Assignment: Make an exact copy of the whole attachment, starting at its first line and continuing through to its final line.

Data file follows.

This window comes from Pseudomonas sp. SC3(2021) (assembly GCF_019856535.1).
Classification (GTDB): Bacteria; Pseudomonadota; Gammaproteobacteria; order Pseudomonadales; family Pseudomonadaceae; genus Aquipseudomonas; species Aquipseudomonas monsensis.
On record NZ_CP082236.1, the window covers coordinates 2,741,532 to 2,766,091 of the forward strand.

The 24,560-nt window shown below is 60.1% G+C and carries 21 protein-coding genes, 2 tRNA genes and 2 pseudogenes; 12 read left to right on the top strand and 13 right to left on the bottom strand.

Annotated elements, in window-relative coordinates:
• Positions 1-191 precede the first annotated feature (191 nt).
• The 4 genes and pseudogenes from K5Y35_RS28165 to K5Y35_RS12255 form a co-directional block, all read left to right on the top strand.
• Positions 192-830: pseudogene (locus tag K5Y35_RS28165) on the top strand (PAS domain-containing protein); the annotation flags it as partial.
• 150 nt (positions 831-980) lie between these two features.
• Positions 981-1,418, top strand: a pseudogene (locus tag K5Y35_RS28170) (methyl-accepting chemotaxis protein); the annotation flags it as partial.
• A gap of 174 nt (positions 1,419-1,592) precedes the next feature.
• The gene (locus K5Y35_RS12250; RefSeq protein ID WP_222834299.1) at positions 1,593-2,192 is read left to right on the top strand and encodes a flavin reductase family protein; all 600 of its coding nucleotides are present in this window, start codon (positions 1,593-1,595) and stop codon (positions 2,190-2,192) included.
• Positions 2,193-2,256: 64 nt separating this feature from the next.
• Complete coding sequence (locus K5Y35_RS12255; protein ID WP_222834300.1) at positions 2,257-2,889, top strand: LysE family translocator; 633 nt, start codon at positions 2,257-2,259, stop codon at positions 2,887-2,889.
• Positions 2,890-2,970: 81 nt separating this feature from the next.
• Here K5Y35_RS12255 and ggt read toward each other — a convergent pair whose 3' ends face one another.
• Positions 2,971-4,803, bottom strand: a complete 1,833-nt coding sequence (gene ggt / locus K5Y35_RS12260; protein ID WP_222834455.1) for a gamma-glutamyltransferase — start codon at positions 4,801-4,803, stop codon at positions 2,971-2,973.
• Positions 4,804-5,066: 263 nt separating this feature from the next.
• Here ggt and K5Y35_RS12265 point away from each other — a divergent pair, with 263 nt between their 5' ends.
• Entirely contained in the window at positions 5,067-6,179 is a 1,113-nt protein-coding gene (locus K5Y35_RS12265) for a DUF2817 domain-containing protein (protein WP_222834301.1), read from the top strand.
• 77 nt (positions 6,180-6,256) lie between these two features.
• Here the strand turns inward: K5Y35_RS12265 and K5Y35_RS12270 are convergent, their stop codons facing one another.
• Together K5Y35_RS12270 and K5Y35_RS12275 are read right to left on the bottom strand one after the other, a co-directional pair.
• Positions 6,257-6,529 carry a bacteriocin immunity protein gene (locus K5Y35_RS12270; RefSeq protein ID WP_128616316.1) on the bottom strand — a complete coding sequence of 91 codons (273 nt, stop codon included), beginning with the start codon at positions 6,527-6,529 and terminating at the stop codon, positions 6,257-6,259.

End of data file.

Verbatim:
This window comes from Pseudomonas sp. SC3(2021) (assembly GCF_019856535.1).
Classification (GTDB): Bacteria; Pseudomonadota; Gammaproteobacteria; order Pseudomonadales; family Pseudomonadaceae; genus Aquipseudomonas; species Aquipseudomonas monsensis.
On record NZ_CP082236.1, the window covers coordinates 2,741,532 to 2,766,091 of the forward strand.

The 24,560-nt window shown below is 60.1% G+C and carries 21 protein-coding genes, 2 tRNA genes and 2 pseudogenes; 12 read left to right on the top strand and 13 right to left on the bottom strand.

Annotated elements, in window-relative coordinates:
• Positions 1-191 precede the first annotated feature (191 nt).
• The 4 genes and pseudogenes from K5Y35_RS28165 to K5Y35_RS12255 form a co-directional block, all read left to right on the top strand.
• Positions 192-830: pseudogene (locus tag K5Y35_RS28165) on the top strand (PAS domain-containing protein); the annotation flags it as partial.
• 150 nt (positions 831-980) lie between these two features.
• Positions 981-1,418, top strand: a pseudogene (locus tag K5Y35_RS28170) (methyl-accepting chemotaxis protein); the annotation flags it as partial.
• A gap of 174 nt (positions 1,419-1,592) precedes the next feature.
• The gene (locus K5Y35_RS12250; RefSeq protein ID WP_222834299.1) at positions 1,593-2,192 is read left to right on the top strand and encodes a flavin reductase family protein; all 600 of its coding nucleotides are present in this window, start codon (positions 1,593-1,595) and stop codon (positions 2,190-2,192) included.
• Positions 2,193-2,256: 64 nt separating this feature from the next.
• Complete coding sequence (locus K5Y35_RS12255; protein ID WP_222834300.1) at positions 2,257-2,889, top strand: LysE family translocator; 633 nt, start codon at positions 2,257-2,259, stop codon at positions 2,887-2,889.
• Positions 2,890-2,970: 81 nt separating this feature from the next.
• Here K5Y35_RS12255 and ggt read toward each other — a convergent pair whose 3' ends face one another.
• Positions 2,971-4,803, bottom strand: a complete 1,833-nt coding sequence (gene ggt / locus K5Y35_RS12260; protein ID WP_222834455.1) for a gamma-glutamyltransferase — start codon at positions 4,801-4,803, stop codon at positions 2,971-2,973.
• Positions 4,804-5,066: 263 nt separating this feature from the next.
• Here ggt and K5Y35_RS12265 point away from each other — a divergent pair, with 263 nt between their 5' ends.
• Entirely contained in the window at positions 5,067-6,179 is a 1,113-nt protein-coding gene (locus K5Y35_RS12265) for a DUF2817 domain-containing protein (protein WP_222834301.1), read from the top strand.
• 77 nt (positions 6,180-6,256) lie between these two features.
• Here the strand turns inward: K5Y35_RS12265 and K5Y35_RS12270 are convergent, their stop codons facing one another.
• Together K5Y35_RS12270 and K5Y35_RS12275 are read right to left on the bottom strand one after the other, a co-directional pair.
• Positions 6,257-6,529 carry a bacteriocin immunity protein gene (locus K5Y35_RS12270; RefSeq protein ID WP_128616316.1) on the bottom strand — a complete coding sequence of 91 codons (273 nt, stop codon included), beginning with the start codon at positions 6,527-6,529 and terminating at the stop codon, positions 6,257-6,259.